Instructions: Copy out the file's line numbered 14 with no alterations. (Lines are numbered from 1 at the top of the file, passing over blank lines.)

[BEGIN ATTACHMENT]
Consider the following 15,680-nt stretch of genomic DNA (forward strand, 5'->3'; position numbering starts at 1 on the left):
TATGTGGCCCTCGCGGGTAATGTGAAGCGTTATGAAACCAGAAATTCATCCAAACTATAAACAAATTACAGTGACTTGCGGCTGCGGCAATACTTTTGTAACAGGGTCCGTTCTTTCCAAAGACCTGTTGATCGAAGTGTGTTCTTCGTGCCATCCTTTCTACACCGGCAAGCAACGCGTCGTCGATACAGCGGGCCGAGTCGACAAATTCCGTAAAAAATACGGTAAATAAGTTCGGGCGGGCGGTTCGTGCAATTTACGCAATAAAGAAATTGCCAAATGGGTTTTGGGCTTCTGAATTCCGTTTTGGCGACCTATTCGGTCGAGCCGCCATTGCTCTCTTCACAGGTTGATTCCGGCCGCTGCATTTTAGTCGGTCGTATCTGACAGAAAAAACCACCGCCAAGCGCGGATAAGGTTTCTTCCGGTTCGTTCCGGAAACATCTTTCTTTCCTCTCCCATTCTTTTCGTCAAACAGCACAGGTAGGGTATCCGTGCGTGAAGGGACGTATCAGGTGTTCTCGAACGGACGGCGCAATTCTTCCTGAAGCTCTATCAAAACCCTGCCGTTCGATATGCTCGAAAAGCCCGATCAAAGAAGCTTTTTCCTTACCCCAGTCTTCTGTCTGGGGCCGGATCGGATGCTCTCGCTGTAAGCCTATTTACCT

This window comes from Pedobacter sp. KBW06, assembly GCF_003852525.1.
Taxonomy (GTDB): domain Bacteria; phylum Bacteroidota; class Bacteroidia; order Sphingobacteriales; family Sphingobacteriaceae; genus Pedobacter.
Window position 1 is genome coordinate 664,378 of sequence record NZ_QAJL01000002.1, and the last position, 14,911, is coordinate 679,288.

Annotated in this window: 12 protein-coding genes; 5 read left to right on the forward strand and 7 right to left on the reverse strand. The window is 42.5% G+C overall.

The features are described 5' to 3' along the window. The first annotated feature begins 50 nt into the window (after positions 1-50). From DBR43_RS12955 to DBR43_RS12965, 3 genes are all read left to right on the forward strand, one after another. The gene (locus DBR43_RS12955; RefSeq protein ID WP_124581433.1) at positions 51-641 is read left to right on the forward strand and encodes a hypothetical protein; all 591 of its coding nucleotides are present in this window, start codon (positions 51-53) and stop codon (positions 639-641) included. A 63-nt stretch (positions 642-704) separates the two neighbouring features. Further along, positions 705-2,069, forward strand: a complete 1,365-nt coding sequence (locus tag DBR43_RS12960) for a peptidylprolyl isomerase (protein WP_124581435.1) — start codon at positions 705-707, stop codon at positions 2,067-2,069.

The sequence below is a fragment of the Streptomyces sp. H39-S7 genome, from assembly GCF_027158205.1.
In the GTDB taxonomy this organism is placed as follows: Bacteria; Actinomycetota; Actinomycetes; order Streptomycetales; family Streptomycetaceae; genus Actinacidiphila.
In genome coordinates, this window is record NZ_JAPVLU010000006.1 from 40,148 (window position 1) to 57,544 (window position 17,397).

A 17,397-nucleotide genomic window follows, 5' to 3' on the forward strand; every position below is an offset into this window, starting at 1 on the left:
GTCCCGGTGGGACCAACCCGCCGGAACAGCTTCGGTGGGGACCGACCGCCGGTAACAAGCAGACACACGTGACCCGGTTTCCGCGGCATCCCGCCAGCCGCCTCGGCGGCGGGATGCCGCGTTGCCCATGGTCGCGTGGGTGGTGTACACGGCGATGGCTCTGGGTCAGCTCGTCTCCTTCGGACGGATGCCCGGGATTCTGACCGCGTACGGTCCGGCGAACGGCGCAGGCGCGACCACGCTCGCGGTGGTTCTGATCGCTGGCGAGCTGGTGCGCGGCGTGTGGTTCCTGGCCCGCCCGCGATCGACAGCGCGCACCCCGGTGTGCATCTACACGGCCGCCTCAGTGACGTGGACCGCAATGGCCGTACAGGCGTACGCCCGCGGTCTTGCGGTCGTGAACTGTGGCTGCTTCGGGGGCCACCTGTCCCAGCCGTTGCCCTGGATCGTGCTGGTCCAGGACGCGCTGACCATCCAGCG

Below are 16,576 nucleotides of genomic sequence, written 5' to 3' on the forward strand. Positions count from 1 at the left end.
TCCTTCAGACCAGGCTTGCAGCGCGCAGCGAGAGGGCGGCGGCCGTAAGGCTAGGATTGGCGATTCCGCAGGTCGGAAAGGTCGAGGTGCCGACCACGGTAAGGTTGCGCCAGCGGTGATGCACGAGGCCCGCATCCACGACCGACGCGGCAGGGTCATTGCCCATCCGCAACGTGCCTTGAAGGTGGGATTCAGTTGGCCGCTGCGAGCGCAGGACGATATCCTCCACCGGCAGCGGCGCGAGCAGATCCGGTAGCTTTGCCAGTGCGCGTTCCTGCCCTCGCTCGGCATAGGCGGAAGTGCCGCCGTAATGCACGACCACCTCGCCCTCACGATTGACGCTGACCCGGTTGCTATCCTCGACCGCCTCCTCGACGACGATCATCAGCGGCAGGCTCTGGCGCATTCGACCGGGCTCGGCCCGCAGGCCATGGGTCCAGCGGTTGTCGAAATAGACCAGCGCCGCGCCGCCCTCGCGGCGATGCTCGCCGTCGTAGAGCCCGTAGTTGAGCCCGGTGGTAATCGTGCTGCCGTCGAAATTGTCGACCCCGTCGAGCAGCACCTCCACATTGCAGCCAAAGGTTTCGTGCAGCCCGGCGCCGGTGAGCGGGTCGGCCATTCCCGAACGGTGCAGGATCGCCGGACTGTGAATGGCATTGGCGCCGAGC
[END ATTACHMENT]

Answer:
TCCTTCAGACCAGGCTTGCAGCGCGCAGCGAGAGGGCGGCGGCCGTAAGGCTAGGATTGGCGATTCCGCAGGTCGGAAAGGTCGAGGTGCCGACCACGGTAAGGTTGCGCCAGCGGTGATGCACGAGGCCCGCATCCACGACCGACGCGGCAGGGTCATTGCCCATCCGCAACGTGCCTTGAAGGTGGGATTCAGTTGGCCGCTGCGAGCGCAGGACGATATCCTCCACCGGCAGCGGCGCGAGCAGATCCGGTAGCTTTGCCAGTGCGCGTTCCTGCCCTCGCTCGGCATAGGCGGAAGTGCCGCCGTAATGCACGACCACCTCGCCCTCACGATTGACGCTGACCCGGTTGCTATCCTCGACCGCCTCCTCGACGACGATCATCAGCGGCAGGCTCTGGCGCATTCGACCGGGCTCGGCCCGCAGGCCATGGGTCCAGCGGTTGTCGAAATAGACCAGCGCCGCGCCGCCCTCGCGGCGATGCTCGCCGTCGTAGAGCCCGTAGTTGAGCCCGGTGGTAATCGTGCTGCCGTCGAAATTGTCGACCCCGTCGAGCAGCACCTCCACATTGCAGCCAAAGGTTTCGTGCAGCCCGGCGCCGGTGAGCGGGTCGGCCATTCCCGAACGGTGCAGGATCGCCGGACTGTGAATGGCATTGGCGCCGAGC